Dr. H. Keith H. Brodie, the psychiatrist who oversaw nearly a decade of expansion as the seventh president of Duke University, died Friday at the age of 77.
“Keith Brodie’s term as president of Duke from 1985 to 1993 saw the beginning of Duke’s rise to national recognition and reputation,” Duke President Richard Brodhead said in a message to the campus community Friday. “The initiatives Keith championed became signature qualities of Duke and remain part of our university’s values today, including an emphasis on interdisciplinary scholarship, investments in medical research, and a commitment to a diverse and inclusive faculty and student body.”
Brodie, a Connecticut native, succeeded Terry Sanford, the former North Carolina governor and senator, as Duke’s leader. Unlike Sanford, Brodie tended to work behind the scenes.
“Psychiatrists operate quietly and on a personal basis,” Brodie told The News & Observer in a 1992 interview. “The first few years were very difficult for me in terms of public affairs. I’m still not thrilled with large crowds.”
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During Brodie’s tenure, Duke experienced tremendous growth, launching its School of the Environment and opening its Levine Science Research Center and Sanford Institute of Public Policy. Brodie also made it a priority to increase the number of African-Americans in academics.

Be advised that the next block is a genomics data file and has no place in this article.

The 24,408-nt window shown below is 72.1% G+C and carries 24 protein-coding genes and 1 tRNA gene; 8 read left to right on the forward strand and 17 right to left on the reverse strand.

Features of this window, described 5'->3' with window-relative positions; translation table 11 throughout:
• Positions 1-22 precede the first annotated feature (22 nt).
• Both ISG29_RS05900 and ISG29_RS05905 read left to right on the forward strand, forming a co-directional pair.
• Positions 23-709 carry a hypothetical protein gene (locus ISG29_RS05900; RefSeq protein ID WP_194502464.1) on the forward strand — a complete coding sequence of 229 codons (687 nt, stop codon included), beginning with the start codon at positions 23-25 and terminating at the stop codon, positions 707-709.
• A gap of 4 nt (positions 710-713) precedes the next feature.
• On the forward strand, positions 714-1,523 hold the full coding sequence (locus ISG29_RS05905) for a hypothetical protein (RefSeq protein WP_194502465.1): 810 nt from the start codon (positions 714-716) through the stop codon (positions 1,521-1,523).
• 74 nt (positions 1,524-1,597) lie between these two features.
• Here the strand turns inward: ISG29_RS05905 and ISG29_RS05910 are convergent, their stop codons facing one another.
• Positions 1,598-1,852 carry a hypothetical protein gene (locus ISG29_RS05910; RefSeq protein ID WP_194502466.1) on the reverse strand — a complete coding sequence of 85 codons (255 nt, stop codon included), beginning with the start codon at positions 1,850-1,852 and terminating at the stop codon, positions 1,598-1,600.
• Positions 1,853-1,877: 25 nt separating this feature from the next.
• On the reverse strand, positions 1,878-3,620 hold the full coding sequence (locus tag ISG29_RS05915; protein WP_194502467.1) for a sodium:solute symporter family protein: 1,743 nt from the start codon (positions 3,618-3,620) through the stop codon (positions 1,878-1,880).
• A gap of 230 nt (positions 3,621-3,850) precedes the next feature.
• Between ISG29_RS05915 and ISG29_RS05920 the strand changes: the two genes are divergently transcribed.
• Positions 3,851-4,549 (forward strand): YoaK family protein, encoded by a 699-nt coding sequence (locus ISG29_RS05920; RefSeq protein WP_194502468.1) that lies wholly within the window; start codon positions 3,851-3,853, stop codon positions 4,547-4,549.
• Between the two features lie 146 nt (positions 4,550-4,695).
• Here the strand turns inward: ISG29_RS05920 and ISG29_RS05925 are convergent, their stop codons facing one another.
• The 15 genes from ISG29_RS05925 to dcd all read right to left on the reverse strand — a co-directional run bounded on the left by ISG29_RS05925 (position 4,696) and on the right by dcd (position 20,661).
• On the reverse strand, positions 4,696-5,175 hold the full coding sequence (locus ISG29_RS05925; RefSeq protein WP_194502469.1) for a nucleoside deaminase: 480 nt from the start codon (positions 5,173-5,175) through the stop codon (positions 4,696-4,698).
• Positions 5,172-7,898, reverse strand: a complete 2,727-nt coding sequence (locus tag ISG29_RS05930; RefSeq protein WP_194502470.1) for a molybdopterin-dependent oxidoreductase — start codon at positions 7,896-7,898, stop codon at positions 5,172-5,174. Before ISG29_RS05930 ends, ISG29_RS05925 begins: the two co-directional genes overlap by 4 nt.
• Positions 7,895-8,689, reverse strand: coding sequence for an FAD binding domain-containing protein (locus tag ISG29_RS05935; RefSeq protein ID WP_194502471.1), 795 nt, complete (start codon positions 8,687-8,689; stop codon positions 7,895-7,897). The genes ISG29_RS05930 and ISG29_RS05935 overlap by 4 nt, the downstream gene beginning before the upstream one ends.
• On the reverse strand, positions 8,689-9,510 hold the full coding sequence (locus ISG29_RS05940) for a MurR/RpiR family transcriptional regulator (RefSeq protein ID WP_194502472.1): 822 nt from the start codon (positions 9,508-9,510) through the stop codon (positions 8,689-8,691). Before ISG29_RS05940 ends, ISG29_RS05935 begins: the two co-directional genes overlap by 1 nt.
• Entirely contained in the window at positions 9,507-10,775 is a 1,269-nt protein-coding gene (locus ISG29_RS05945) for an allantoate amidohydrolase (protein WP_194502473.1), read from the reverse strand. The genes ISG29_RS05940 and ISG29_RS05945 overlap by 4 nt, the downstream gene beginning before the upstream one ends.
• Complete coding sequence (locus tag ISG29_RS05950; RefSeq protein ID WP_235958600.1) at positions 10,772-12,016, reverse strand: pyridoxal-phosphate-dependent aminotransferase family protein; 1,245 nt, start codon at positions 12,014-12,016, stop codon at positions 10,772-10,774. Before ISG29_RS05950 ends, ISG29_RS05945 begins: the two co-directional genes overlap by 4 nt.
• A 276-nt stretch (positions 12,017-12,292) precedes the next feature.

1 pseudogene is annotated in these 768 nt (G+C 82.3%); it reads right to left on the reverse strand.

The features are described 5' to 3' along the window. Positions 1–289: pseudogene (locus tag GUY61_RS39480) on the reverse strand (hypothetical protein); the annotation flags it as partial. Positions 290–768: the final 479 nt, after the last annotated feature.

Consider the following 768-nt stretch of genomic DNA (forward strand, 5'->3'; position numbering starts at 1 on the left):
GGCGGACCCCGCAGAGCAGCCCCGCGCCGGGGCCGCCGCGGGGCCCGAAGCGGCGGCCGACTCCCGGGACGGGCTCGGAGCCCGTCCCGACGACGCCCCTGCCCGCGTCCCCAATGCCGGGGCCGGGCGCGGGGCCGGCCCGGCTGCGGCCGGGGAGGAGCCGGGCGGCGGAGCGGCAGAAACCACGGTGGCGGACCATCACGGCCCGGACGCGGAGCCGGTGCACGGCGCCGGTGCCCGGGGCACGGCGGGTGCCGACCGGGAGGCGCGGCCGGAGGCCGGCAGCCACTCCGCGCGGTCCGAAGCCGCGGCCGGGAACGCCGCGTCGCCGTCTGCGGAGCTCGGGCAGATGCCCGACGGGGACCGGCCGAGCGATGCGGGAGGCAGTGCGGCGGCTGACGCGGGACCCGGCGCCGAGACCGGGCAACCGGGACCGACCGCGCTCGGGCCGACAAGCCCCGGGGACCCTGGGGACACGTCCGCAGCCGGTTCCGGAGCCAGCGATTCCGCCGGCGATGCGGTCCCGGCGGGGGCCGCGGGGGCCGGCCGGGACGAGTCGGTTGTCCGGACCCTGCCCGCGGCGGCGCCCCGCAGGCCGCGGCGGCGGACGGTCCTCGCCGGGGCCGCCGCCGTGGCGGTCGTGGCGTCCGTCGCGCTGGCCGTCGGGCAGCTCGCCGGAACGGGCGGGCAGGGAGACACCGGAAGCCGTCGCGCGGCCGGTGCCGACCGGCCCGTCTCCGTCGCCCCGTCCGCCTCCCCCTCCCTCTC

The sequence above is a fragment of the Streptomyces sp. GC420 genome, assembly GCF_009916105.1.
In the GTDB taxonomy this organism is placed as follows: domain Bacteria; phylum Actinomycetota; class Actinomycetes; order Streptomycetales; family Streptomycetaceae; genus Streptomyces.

During H. Keith H. Brodie’s tenure, Duke experienced tremendous growth, launching its School of the Environment and opening its Levine Science Research Center and Sanford Institute of Public Policy.
“Duke University lost one of its long-standing pillars with the passing of a truly exceptional man, Dr. Keith Brodie,” Duke men’s basketball coach Mike Krzyzewski said in a statement. “He was a mentor and role model to many of us. ... Personally, Dr. Brodie was the best man I’ve ever known at Duke.”
The Keith and Brenda Brodie Recreation Center on Duke’s East Campus is named for Brodie and his wife.
A memorial service will be held for Brodie on Monday at 4 p.m. at Duke Chapel.
Also on Friday, Duke announced that Vincent Edward Price, provost at the University of Pennsylvania, will become Duke’s 10th president next year.